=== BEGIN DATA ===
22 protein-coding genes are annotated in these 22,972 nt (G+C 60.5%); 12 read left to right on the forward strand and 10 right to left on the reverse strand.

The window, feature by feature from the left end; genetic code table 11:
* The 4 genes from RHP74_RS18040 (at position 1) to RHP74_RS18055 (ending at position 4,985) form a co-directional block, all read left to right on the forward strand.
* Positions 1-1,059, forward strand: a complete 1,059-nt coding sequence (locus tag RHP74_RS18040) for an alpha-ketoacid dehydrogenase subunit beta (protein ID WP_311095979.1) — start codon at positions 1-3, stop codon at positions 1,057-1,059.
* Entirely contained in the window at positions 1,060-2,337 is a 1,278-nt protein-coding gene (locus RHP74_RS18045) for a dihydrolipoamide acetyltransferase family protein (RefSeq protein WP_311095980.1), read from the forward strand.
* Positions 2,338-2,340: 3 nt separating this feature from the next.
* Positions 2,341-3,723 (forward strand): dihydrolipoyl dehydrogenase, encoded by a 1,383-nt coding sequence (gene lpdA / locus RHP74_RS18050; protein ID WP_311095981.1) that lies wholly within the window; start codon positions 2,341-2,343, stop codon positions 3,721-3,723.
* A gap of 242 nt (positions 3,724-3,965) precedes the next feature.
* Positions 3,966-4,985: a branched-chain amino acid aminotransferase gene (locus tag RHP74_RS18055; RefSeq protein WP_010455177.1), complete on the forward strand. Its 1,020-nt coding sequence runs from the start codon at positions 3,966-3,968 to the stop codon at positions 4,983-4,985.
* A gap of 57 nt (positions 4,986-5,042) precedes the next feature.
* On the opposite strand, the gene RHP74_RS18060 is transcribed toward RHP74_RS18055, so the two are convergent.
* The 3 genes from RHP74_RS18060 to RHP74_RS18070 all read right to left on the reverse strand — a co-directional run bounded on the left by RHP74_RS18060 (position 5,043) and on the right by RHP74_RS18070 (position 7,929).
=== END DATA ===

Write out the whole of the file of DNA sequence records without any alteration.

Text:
22 protein-coding genes are annotated in these 22,972 nt (G+C 60.5%); 12 read left to right on the forward strand and 10 right to left on the reverse strand.

The window, feature by feature from the left end; genetic code table 11:
* The 4 genes from RHP74_RS18040 (at position 1) to RHP74_RS18055 (ending at position 4,985) form a co-directional block, all read left to right on the forward strand.
* Positions 1-1,059, forward strand: a complete 1,059-nt coding sequence (locus tag RHP74_RS18040) for an alpha-ketoacid dehydrogenase subunit beta (protein ID WP_311095979.1) — start codon at positions 1-3, stop codon at positions 1,057-1,059.
* Entirely contained in the window at positions 1,060-2,337 is a 1,278-nt protein-coding gene (locus RHP74_RS18045) for a dihydrolipoamide acetyltransferase family protein (RefSeq protein WP_311095980.1), read from the forward strand.
* Positions 2,338-2,340: 3 nt separating this feature from the next.
* Positions 2,341-3,723 (forward strand): dihydrolipoyl dehydrogenase, encoded by a 1,383-nt coding sequence (gene lpdA / locus RHP74_RS18050; protein ID WP_311095981.1) that lies wholly within the window; start codon positions 2,341-2,343, stop codon positions 3,721-3,723.
* A gap of 242 nt (positions 3,724-3,965) precedes the next feature.
* Positions 3,966-4,985: a branched-chain amino acid aminotransferase gene (locus tag RHP74_RS18055; RefSeq protein WP_010455177.1), complete on the forward strand. Its 1,020-nt coding sequence runs from the start codon at positions 3,966-3,968 to the stop codon at positions 4,983-4,985.
* A gap of 57 nt (positions 4,986-5,042) precedes the next feature.
* On the opposite strand, the gene RHP74_RS18060 is transcribed toward RHP74_RS18055, so the two are convergent.
* The 3 genes from RHP74_RS18060 to RHP74_RS18070 all read right to left on the reverse strand — a co-directional run bounded on the left by RHP74_RS18060 (position 5,043) and on the right by RHP74_RS18070 (position 7,929).